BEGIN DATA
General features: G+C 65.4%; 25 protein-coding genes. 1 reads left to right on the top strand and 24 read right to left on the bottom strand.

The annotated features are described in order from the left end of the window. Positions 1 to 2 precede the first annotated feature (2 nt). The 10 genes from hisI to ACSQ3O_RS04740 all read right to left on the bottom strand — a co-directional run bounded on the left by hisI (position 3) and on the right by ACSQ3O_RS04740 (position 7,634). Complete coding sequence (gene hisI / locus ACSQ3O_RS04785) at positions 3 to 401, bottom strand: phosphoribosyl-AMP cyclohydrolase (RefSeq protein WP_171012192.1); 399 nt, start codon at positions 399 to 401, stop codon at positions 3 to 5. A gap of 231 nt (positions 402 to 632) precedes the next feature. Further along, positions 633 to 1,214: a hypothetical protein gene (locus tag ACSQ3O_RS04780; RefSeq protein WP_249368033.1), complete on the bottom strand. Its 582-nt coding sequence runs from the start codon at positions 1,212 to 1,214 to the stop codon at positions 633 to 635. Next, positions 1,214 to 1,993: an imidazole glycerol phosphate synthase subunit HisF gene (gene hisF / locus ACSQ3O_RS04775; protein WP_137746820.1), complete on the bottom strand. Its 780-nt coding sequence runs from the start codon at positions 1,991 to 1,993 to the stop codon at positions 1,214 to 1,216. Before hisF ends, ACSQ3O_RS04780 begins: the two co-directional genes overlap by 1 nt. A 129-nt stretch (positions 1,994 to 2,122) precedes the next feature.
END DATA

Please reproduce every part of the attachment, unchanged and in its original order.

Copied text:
General features: G+C 65.4%; 25 protein-coding genes. 1 reads left to right on the top strand and 24 read right to left on the bottom strand.

The annotated features are described in order from the left end of the window. Positions 1 to 2 precede the first annotated feature (2 nt). The 10 genes from hisI to ACSQ3O_RS04740 all read right to left on the bottom strand — a co-directional run bounded on the left by hisI (position 3) and on the right by ACSQ3O_RS04740 (position 7,634). Complete coding sequence (gene hisI / locus ACSQ3O_RS04785) at positions 3 to 401, bottom strand: phosphoribosyl-AMP cyclohydrolase (RefSeq protein WP_171012192.1); 399 nt, start codon at positions 399 to 401, stop codon at positions 3 to 5. A gap of 231 nt (positions 402 to 632) precedes the next feature. Further along, positions 633 to 1,214: a hypothetical protein gene (locus tag ACSQ3O_RS04780; RefSeq protein WP_249368033.1), complete on the bottom strand. Its 582-nt coding sequence runs from the start codon at positions 1,212 to 1,214 to the stop codon at positions 633 to 635. Next, positions 1,214 to 1,993: an imidazole glycerol phosphate synthase subunit HisF gene (gene hisF / locus ACSQ3O_RS04775; protein WP_137746820.1), complete on the bottom strand. Its 780-nt coding sequence runs from the start codon at positions 1,991 to 1,993 to the stop codon at positions 1,214 to 1,216. Before hisF ends, ACSQ3O_RS04780 begins: the two co-directional genes overlap by 1 nt. A 129-nt stretch (positions 1,994 to 2,122) precedes the next feature.